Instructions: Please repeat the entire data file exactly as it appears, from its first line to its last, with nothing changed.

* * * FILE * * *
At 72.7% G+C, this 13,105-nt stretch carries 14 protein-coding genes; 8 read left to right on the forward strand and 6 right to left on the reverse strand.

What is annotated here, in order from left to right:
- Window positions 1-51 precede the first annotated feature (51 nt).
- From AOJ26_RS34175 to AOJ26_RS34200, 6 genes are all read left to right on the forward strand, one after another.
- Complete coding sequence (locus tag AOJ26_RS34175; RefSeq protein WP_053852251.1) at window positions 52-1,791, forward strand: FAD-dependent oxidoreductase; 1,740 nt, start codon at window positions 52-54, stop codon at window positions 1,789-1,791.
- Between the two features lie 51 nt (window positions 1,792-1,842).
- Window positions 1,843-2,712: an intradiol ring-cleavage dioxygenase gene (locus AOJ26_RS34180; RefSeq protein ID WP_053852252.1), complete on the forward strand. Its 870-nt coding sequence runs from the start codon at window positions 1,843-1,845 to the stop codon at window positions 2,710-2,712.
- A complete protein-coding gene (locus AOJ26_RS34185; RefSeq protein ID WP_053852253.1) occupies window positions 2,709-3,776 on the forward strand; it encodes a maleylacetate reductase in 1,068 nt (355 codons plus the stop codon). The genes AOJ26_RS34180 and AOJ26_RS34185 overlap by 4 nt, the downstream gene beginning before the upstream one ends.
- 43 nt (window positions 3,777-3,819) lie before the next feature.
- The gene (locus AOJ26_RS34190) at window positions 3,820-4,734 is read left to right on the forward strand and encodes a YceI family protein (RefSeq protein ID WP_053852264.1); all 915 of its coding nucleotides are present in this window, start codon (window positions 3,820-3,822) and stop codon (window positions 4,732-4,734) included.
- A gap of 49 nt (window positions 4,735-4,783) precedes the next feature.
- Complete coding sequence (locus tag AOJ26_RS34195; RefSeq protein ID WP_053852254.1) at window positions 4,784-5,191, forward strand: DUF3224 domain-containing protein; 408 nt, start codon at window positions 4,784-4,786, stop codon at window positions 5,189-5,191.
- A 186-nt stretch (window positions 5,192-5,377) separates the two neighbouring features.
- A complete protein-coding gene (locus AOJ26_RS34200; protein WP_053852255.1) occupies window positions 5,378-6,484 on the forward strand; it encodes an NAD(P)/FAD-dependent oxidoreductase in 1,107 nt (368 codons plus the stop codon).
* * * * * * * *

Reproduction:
At 72.7% G+C, this 13,105-nt stretch carries 14 protein-coding genes; 8 read left to right on the forward strand and 6 right to left on the reverse strand.

What is annotated here, in order from left to right:
- Window positions 1-51 precede the first annotated feature (51 nt).
- From AOJ26_RS34175 to AOJ26_RS34200, 6 genes are all read left to right on the forward strand, one after another.
- Complete coding sequence (locus tag AOJ26_RS34175; RefSeq protein WP_053852251.1) at window positions 52-1,791, forward strand: FAD-dependent oxidoreductase; 1,740 nt, start codon at window positions 52-54, stop codon at window positions 1,789-1,791.
- Between the two features lie 51 nt (window positions 1,792-1,842).
- Window positions 1,843-2,712: an intradiol ring-cleavage dioxygenase gene (locus AOJ26_RS34180; RefSeq protein ID WP_053852252.1), complete on the forward strand. Its 870-nt coding sequence runs from the start codon at window positions 1,843-1,845 to the stop codon at window positions 2,710-2,712.
- A complete protein-coding gene (locus AOJ26_RS34185; RefSeq protein ID WP_053852253.1) occupies window positions 2,709-3,776 on the forward strand; it encodes a maleylacetate reductase in 1,068 nt (355 codons plus the stop codon). The genes AOJ26_RS34180 and AOJ26_RS34185 overlap by 4 nt, the downstream gene beginning before the upstream one ends.
- 43 nt (window positions 3,777-3,819) lie before the next feature.
- The gene (locus AOJ26_RS34190) at window positions 3,820-4,734 is read left to right on the forward strand and encodes a YceI family protein (RefSeq protein ID WP_053852264.1); all 915 of its coding nucleotides are present in this window, start codon (window positions 3,820-3,822) and stop codon (window positions 4,732-4,734) included.
- A gap of 49 nt (window positions 4,735-4,783) precedes the next feature.
- Complete coding sequence (locus tag AOJ26_RS34195; RefSeq protein ID WP_053852254.1) at window positions 4,784-5,191, forward strand: DUF3224 domain-containing protein; 408 nt, start codon at window positions 4,784-4,786, stop codon at window positions 5,189-5,191.
- A 186-nt stretch (window positions 5,192-5,377) separates the two neighbouring features.
- A complete protein-coding gene (locus AOJ26_RS34200; protein WP_053852255.1) occupies window positions 5,378-6,484 on the forward strand; it encodes an NAD(P)/FAD-dependent oxidoreductase in 1,107 nt (368 codons plus the stop codon).